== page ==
A re-read of this brilliant 2004 book reveals themes that feature prominently in her subsequent books: family relationships, especially between sisters, and the cruelty of religious fundamentalism. Nomi is 16 years old and living a stultifying life in a strict Mennonite community characterized by sin, shame, powerlessness, fear, and punishment by silence (shunning). In short, this is a chilling portrayal of adolescent angst in an extreme context, with some inspired comic interludes – a must-read book.
Another tour-de-fore novel by a wonderful storyteller. A remarkable feature of this book is its literary style which is completely different from Toews’ previous books. This is a story of three generations of women. The principal character is Swiv (age unspecified, as is the origin of her name) who has a pregnant and unstable mother and an eccentric grandmother. The wisdom of the grandmother, namely that you must fight to survive, drives the story. The place is Toronto with an extraordinary and hilarious road trip to Fresno for Swiv and Elvira, her grandmother. This is epic storytelling about unusual family relationships – highly recommended.
A fictionalized account of a true story, that women in a strict Mennonite community in Bolivia were repeatedly sexually assaulted while drugged, by men in their own community. The women are having introspective existential conversations: to stay (and fight) or leave? They also discuss moral issues of faith and forgiveness. The only periodic male point-of-view is the transcriptionist who is translating their conversations into English and who occasionally offers comment. The context is a conservative patriarchal society where women have no rights. They want safety for their children, the ability to practise their faith and to think for themselves. Powerful writing.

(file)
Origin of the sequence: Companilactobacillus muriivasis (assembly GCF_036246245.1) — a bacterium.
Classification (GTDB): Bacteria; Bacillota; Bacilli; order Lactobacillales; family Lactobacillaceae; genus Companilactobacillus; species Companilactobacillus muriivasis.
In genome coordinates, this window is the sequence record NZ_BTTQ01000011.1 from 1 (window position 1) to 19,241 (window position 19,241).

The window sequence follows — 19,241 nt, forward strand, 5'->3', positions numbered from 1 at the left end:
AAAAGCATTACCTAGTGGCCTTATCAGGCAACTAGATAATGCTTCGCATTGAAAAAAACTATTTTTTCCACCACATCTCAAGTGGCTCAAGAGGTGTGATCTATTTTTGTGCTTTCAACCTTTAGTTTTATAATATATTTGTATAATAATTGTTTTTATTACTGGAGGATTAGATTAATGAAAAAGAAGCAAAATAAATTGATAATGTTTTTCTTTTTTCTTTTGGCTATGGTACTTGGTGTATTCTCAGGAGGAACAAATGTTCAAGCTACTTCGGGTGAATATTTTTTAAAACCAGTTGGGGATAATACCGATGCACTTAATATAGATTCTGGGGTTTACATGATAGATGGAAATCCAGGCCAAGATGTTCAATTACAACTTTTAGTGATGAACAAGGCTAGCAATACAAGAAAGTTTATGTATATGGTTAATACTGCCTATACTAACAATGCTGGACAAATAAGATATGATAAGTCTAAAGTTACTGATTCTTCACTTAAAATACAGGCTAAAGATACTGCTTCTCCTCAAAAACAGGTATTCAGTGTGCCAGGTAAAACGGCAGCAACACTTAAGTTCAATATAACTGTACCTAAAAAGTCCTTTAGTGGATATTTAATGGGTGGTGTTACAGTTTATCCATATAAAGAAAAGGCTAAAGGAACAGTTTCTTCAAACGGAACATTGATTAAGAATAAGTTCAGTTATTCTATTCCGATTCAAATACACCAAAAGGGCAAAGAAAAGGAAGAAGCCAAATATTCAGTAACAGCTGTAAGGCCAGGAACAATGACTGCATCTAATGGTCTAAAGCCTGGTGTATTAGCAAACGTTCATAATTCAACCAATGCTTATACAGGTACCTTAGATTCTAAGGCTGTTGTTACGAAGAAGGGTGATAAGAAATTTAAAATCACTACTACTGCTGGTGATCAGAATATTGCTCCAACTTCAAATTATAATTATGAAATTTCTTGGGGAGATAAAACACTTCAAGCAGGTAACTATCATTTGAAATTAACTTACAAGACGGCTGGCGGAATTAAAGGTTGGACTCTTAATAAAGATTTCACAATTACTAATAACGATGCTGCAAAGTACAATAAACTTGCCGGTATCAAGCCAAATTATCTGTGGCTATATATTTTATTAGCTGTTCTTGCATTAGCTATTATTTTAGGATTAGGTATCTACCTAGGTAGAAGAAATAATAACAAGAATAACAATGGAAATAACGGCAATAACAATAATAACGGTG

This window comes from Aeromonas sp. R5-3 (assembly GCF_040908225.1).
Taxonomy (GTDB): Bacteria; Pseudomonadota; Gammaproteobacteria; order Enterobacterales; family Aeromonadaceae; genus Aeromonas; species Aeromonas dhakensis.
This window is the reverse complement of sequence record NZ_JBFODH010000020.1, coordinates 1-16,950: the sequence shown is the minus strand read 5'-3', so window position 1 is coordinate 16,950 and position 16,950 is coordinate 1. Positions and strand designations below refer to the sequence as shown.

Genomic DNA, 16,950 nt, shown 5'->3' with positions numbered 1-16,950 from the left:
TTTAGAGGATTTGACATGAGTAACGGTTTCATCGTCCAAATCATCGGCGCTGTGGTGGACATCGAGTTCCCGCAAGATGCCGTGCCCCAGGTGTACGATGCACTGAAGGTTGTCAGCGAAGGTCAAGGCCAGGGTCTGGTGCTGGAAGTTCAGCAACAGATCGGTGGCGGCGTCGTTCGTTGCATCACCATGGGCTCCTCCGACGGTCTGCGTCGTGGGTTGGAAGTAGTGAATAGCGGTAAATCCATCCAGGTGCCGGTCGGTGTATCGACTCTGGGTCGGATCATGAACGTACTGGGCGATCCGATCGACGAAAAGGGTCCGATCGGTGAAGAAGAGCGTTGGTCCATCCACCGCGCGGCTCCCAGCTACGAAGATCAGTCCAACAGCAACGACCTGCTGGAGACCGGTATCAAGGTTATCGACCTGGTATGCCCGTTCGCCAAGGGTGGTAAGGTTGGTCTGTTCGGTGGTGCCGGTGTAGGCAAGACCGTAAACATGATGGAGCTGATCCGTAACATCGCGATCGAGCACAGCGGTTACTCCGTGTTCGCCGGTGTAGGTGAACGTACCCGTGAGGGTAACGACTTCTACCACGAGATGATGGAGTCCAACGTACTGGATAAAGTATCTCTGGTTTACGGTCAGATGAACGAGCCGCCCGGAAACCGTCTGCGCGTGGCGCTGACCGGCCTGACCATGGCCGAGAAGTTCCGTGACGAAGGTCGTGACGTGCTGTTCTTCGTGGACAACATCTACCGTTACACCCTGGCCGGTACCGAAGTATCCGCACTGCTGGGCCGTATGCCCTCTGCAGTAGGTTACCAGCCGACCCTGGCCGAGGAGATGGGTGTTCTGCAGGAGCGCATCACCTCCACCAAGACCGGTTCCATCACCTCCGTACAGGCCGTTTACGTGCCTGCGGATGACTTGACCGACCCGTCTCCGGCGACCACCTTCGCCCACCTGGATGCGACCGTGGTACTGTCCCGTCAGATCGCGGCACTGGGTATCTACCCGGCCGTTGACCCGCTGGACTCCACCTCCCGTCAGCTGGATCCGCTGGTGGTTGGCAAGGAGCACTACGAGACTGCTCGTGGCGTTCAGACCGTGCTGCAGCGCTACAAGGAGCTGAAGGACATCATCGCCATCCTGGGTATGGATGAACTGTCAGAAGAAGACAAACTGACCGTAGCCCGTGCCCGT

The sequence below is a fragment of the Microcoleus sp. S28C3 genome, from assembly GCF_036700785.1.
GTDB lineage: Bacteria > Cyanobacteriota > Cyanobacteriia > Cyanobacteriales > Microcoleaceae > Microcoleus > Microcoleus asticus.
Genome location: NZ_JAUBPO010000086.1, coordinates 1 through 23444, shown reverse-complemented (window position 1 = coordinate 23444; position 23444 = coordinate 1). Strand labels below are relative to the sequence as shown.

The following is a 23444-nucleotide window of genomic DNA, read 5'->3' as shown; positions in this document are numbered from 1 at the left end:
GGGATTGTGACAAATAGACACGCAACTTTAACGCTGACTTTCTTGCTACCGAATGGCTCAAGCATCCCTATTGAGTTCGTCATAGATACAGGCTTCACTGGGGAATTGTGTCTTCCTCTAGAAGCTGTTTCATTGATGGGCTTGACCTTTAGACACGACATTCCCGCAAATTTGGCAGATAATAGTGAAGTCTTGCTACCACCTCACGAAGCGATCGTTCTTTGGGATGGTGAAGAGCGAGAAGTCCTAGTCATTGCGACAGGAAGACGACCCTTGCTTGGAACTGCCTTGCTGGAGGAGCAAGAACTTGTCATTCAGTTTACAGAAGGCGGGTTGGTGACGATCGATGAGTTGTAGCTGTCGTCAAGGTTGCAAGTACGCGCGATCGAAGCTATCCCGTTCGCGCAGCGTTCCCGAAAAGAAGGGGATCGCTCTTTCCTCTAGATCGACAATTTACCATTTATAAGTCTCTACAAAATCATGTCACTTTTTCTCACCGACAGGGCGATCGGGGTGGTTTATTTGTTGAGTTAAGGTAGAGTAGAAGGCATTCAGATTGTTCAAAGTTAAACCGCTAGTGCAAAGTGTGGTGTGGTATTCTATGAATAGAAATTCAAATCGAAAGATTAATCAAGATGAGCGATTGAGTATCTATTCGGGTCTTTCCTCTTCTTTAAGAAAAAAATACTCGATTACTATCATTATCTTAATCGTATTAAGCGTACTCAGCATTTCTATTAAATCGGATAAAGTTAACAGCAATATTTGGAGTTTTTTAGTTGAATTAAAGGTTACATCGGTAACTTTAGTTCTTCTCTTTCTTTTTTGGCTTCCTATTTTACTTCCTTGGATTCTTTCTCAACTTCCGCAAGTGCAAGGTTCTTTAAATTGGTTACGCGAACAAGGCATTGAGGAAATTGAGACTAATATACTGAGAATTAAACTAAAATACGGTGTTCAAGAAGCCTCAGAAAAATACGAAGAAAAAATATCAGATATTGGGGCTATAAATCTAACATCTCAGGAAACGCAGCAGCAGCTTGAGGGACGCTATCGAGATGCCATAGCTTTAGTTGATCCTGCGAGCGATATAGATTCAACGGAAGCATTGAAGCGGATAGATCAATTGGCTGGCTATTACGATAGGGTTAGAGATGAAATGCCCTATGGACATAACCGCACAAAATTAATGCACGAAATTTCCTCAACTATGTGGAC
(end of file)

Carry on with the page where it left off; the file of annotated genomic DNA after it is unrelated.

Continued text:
This is a book about suicide and so it is hard to be perfectly objective but – this is her best book since A Complicated Kindness. Some back story: Toews wrote Swing Low, a non-fiction account of the suicidal death of her father. In AMPS (words taken from a Coleridge poem), the story is fiction but heavily influenced by the suicidal death of Toews’ sister in 2010.
Now for the comments: this is a heart-breaking story, that captures perfectly the inherent conflict between two sisters who love each other, but conflict because one wants to die and the other who wants her sister to live. The inevitability of the progression to the suicide is frightening, despite great efforts by many individuals in addition to the sisters. And finally, the picture of the psych staff is unflattering: indifference and ineffectiveness. Save up your energy for this but it is brilliant writing.